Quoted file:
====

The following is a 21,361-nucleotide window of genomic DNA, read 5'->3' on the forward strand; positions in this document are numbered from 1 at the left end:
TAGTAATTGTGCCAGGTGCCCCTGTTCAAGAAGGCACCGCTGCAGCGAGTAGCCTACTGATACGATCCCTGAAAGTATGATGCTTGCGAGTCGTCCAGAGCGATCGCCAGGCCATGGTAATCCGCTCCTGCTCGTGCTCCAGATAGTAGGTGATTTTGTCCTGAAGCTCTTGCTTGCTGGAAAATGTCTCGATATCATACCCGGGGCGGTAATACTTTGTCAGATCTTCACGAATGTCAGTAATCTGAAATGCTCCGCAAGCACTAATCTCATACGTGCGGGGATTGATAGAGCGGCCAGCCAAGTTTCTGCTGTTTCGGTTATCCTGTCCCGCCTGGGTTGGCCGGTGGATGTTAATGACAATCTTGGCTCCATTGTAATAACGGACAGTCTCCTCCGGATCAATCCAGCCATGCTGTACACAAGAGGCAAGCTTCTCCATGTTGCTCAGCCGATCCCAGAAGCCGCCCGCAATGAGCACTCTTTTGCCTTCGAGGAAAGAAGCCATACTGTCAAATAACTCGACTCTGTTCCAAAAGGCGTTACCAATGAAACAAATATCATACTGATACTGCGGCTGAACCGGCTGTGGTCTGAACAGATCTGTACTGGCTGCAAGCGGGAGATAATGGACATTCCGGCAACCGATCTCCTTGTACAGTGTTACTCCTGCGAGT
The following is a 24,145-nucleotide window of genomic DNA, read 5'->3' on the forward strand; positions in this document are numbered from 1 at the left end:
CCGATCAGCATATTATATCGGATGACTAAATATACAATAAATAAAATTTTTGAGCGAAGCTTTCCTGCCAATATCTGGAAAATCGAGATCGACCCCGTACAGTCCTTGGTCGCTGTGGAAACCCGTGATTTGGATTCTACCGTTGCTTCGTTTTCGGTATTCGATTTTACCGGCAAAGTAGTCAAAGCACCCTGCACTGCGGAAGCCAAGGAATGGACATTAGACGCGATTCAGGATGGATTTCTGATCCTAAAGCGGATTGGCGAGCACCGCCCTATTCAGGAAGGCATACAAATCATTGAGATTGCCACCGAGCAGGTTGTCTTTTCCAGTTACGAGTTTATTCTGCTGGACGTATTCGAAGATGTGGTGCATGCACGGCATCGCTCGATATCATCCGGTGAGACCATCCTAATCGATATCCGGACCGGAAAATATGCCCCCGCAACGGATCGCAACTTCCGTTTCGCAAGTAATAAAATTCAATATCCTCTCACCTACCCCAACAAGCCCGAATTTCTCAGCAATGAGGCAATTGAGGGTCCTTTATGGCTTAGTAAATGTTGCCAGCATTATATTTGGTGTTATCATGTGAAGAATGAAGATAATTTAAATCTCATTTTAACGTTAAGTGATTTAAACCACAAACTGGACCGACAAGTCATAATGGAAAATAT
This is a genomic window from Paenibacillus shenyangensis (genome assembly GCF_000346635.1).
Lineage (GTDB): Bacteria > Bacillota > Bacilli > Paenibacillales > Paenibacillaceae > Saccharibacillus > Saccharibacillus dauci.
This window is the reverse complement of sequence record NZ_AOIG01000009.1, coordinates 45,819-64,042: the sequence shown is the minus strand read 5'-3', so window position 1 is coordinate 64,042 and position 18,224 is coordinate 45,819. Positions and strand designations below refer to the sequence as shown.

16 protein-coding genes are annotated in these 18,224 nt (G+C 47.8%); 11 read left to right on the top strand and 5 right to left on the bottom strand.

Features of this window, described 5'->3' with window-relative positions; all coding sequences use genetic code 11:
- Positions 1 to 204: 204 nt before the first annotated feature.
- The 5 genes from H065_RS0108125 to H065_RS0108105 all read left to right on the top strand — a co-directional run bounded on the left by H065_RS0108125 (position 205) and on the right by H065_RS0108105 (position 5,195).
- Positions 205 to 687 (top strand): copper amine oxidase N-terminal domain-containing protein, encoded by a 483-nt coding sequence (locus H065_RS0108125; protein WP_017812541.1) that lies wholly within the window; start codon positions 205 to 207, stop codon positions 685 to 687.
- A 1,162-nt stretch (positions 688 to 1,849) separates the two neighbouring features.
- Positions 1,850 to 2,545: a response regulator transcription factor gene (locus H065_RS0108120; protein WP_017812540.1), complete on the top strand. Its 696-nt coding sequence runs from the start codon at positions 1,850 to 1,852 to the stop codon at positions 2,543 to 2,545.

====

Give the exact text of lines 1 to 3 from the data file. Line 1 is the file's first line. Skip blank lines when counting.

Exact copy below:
The following is a 21,361-nucleotide window of genomic DNA, read 5'->3' on the forward strand; positions in this document are numbered from 1 at the left end:
TAGTAATTGTGCCAGGTGCCCCTGTTCAAGAAGGCACCGCTGCAGCGAGTAGCCTACTGATACGATCCCTGAAAGTATGATGCTTGCGAGTCGTCCAGAGCGATCGCCAGGCCATGGTAATCCGCTCCTGCTCGTGCTCCAGATAGTAGGTGATTTTGTCCTGAAGCTCTTGCTTGCTGGAAAATGTCTCGATATCATACCCGGGGCGGTAATACTTTGTCAGATCTTCACGAATGTCAGTAATCTGAAATGCTCCGCAAGCACTAATCTCATACGTGCGGGGATTGATAGAGCGGCCAGCCAAGTTTCTGCTGTTTCGGTTATCCTGTCCCGCCTGGGTTGGCCGGTGGATGTTAATGACAATCTTGGCTCCATTGTAATAACGGACAGTCTCCTCCGGATCAATCCAGCCATGCTGTACACAAGAGGCAAGCTTCTCCATGTTGCTCAGCCGATCCCAGAAGCCGCCCGCAATGAGCACTCTTTTGCCTTCGAGGAAAGAAGCCATACTGTCAAATAACTCGACTCTGTTCCAAAAGGCGTTACCAATGAAACAAATATCATACTGATACTGCGGCTGAACCGGCTGTGGTCTGAACAGATCTGTACTGGCTGCAAGCGGGAGATAATGGACATTCCGGCAACCGATCTCCTTGTACAGTGTTACTCCTGCGAGT
The following is a 24,145-nucleotide window of genomic DNA, read 5'->3' on the forward strand; positions in this document are numbered from 1 at the left end: